Future Tense

Scientists Declare Brief Moratorium on Controversial Avian Flu Research

A young girl stands next to a chicken at a market in Denpasar on January 28, 2008. A 21-year-old Indonesian woman has died of suspected bird flu, a doctor said. The woman died on January 24, in Doctor Soetomo Hospital in Surabaya, East Java, after showing bird flu symptoms, said Palilingan, a doctor in the hospital’s avian flu team who like many Indonesians goes by only one name. AFP PHOTO/SONNY TUMBELAKA (Photo credit should read SONNY TUMBELAKA/AFP/Getty Images)

Photo by SONNY TUMBELAKA/AFP/Getty Images

Last month, researchers who tweaked the H5N1 virus, a highly contagious form of the avian flu, to spread between mammals were dinged by parts of the international scientific community, which believed the research could be used to create dangerous bioweapons. The National Science Advisory Board for Biosecurity asked researchers not to publish details about the experiment that could help others replicate the work. In the past few months, scientists and governments have hotly debated the merits of this research.

Now, those researchers have announced that they will pause their work for two months to allow for discussion about the benefits and dangers of such research. Thirty-nine scientists signed on to the announcement published simultaneously in Science and Nature magazines.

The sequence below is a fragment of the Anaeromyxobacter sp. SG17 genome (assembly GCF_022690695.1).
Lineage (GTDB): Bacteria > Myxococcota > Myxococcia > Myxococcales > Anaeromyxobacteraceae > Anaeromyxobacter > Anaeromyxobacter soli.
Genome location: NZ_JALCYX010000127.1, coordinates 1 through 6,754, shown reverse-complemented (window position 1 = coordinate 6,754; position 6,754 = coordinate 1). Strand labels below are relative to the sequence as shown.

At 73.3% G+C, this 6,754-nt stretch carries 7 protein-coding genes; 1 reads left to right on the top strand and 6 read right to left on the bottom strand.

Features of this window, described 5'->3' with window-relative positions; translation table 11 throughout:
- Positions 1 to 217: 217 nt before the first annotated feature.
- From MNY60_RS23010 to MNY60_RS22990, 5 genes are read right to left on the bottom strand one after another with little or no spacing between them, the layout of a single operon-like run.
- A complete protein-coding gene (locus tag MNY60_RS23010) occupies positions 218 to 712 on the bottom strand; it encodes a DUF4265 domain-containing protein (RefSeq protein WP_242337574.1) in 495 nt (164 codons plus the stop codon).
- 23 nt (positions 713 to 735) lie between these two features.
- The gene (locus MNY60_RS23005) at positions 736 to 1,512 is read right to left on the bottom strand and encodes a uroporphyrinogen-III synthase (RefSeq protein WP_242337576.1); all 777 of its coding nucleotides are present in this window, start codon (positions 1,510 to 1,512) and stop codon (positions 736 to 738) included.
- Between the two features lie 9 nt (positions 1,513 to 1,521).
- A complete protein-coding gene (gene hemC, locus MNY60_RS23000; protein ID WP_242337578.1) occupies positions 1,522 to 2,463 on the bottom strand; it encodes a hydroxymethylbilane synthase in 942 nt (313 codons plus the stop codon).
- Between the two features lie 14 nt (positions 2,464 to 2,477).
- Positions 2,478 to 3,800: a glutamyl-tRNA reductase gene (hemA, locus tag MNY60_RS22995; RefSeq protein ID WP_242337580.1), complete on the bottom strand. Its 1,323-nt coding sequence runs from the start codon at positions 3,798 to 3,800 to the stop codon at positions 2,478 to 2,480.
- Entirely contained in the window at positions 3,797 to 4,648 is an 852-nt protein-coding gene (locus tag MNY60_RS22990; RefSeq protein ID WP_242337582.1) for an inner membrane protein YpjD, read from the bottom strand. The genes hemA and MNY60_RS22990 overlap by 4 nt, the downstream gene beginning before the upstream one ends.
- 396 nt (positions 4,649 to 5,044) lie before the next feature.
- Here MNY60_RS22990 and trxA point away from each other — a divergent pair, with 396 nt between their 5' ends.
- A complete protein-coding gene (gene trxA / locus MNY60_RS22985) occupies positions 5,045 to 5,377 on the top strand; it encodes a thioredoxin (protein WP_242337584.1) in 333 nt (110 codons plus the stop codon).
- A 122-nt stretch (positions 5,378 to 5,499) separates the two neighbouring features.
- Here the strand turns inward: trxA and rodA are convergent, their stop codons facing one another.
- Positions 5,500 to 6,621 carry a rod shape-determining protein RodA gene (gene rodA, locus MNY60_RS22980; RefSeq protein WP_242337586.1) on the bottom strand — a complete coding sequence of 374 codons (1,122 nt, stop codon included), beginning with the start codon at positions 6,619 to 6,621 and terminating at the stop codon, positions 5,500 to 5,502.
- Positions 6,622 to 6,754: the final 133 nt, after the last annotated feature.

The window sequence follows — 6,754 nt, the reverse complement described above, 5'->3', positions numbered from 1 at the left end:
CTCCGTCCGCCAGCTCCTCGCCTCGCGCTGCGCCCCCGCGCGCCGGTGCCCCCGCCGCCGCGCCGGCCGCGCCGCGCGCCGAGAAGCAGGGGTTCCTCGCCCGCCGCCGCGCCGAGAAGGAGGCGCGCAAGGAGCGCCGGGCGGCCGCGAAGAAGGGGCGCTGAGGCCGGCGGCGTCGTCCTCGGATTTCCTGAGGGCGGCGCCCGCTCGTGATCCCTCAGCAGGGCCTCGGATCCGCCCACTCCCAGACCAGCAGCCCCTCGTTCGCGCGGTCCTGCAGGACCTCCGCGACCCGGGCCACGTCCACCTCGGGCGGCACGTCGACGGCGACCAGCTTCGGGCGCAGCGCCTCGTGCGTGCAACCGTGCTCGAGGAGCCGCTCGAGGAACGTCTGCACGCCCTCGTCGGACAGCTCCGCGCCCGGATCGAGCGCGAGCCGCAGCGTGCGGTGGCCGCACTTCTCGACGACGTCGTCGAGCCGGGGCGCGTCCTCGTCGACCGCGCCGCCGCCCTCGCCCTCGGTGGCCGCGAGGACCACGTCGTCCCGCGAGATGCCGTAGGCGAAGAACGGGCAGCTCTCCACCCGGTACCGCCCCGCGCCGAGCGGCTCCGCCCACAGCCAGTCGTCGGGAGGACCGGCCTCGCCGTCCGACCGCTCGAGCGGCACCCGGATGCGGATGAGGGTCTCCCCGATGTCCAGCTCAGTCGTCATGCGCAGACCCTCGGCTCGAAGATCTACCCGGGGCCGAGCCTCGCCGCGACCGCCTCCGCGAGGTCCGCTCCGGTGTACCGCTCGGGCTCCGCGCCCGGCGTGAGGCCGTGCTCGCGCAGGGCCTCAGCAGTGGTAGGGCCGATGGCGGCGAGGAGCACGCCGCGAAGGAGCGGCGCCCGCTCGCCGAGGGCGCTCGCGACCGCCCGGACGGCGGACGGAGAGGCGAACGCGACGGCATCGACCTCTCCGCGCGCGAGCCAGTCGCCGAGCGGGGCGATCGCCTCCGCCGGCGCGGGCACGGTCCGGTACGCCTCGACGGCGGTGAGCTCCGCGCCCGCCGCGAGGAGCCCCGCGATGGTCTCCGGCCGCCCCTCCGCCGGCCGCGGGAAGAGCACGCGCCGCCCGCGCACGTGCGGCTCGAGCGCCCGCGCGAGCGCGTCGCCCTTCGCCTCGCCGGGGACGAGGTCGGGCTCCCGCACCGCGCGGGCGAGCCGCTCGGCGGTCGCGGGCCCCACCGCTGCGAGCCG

“We recognize that we and the rest of the scientific community need to clearly explain the benefits of this important research and the measures taken to minimize its possible risks,” they wrote. “We propose to do so in an international forum in which the scientific community comes together to discuss and debate these issues.”

But the 60-day moratorium has prompted another discussion: Will just two months be enough to settle on a workable solution? The World Health Organization will hold a meeting in February to discuss the pros and cons of H5N1 research, according to Science Insider, while the American Society of Microbiology and AAAS will also debate the topic at February meetings.

 “The 60 days will likely not be adequate in terms of getting a truly workable international policy and applying that,” Michael Osterholm, a member of the National Science Advisory Board for Biosecurity, told Nature News. “I just don’t think that’s realistic.”